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README.apachelog

HOW TO get Apache to log to PostgreSQL
~~~~~~~~~~~~~~~~~~~~~~~~~~~~~~~~~~~~~~

 Note: contain of files 'httpconf.txt' and 'apachelog.sql' are below this
       text. 


First, this is intended mostly as a starting point, an example of how to do it.

The file 'httpconf.txt' is commented and contains two example lines to make
this work, a custom log format, and a line that sends the log data to psql.
I think that the comments in this file should be sufficient.

The file 'apachelog.sql' is a little SQL to create the table and grant 
permissions to it.

You must:

1. Already have 'nobody' (or what ever your web server runs as) as a valid 
   PostgreSQL user.

2. Create the database to hold the log, (example 'createdb www_log')

3. Edit the file 'apachelog.sql' and change the name of the table to what
   ever you used in step 2.  ALSO if need be, change the name 'nobody' in
	the grant statement.

4. As an appropriate user (postgres is ok), do 'psql www_log < apachelog.sql'.
   This should have created the table and granted access to it.

5. SAVE A COPY OF YOUR httpd.conf !!!

6. Edit httpd.conf, add the two lines in the example file as appropriate, 
   IN THE ORDER IN WHICH THEY APPEAR.  This is simple for a single server, 
	but a little more complex for virtual hosts, but if you set up virtual 
	hosts, then you should know were to put these lines.

7. Down and restart your httpd.  I do it on Red Hat 4.1 like this:
   /etc/rc.d/init.d/httpd.init stop
	then
   /etc/rc.d/init.d/httpd.init start
   OR I understand you can send it a signal 16 like 'kill -16 <pid>' and do it.

8. I should be working, query the web server about 30 or more times then look 
   in the db and see what you have, if nothing then query the web server 
	30 or 50 more time and then check.  If still nothing, look in the server's 
	error log to see what is going on.  But you should have data.

NOTES:
The log data is cached some where, and so will not appear INSTANTLY in the 
database!  I found that it took around 30 queries of the web server, then 
many rows are written to the db at once.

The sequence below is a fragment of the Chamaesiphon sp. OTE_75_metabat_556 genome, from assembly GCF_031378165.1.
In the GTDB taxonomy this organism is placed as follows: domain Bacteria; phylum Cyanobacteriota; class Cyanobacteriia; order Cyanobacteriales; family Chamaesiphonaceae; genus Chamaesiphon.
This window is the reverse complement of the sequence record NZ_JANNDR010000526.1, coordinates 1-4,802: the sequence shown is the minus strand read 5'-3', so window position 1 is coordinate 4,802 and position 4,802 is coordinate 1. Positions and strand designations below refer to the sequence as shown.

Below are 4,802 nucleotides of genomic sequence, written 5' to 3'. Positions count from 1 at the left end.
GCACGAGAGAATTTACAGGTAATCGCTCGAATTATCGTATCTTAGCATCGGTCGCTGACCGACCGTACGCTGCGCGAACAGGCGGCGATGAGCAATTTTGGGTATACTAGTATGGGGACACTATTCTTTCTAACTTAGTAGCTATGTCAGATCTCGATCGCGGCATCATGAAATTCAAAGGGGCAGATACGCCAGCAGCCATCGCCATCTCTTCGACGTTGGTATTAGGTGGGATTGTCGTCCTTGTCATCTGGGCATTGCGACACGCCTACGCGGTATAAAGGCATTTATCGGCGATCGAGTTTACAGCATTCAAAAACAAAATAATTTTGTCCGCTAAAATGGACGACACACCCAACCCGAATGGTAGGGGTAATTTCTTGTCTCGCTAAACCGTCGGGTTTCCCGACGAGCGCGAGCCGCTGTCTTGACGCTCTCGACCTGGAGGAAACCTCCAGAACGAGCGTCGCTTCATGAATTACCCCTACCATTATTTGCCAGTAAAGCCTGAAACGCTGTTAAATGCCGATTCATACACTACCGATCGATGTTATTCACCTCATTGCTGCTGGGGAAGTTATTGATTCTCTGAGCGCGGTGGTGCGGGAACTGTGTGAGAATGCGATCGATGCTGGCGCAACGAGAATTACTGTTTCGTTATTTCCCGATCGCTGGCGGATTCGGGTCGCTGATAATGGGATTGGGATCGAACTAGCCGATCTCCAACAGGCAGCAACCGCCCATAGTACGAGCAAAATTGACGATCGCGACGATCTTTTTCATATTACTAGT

ALSO, I leave it up to you to create any indexes on the table that you want.

The error log can (*I think*) also be sent to PostgreSQL in the same fashion.

At some point in the future, I will be writing some PHP to interface to this
and generate statistical type reports, so check my site once and a while if
you are interested it this.

Terry Mackintosh <terry@terrym.com>
http://www.terrym.com

Have fun ... and remember, this is mostly just intended as a stating point, 
not as a finished idea.

--- apachelog.sql : ---

drop table access;
CREATE TABLE access (host char(200), ident char(200), authuser char(200), accdate timestamp, request char(500), ttime int2, status int2, bytes int4) archive = none;
grant all on access to nobody;

--- httpconf.txt: ---

# This is mostly the same as the default, except for no square brakets around
# the time or the extra timezone info, also added the download time, 3rd from
# the end, number of seconds.

LogFormat "insert into access values ( '%h', '%l', '%u', '%{%d/%b/%Y:%H:%M:%S}t', '%r', %T, %s, %b );"

# The above format ALMOST eleminates the need to use sed, except that I noticed
# that when a frameset page is called, then the bytes transfered is '-', which
# will choke the insert, so replaced it with '-1'.

TransferLog '| su -c "sed \"s/, - );$/, -1 );/\" | /usr/local/pgsql/bin/psql www_log" nobody'




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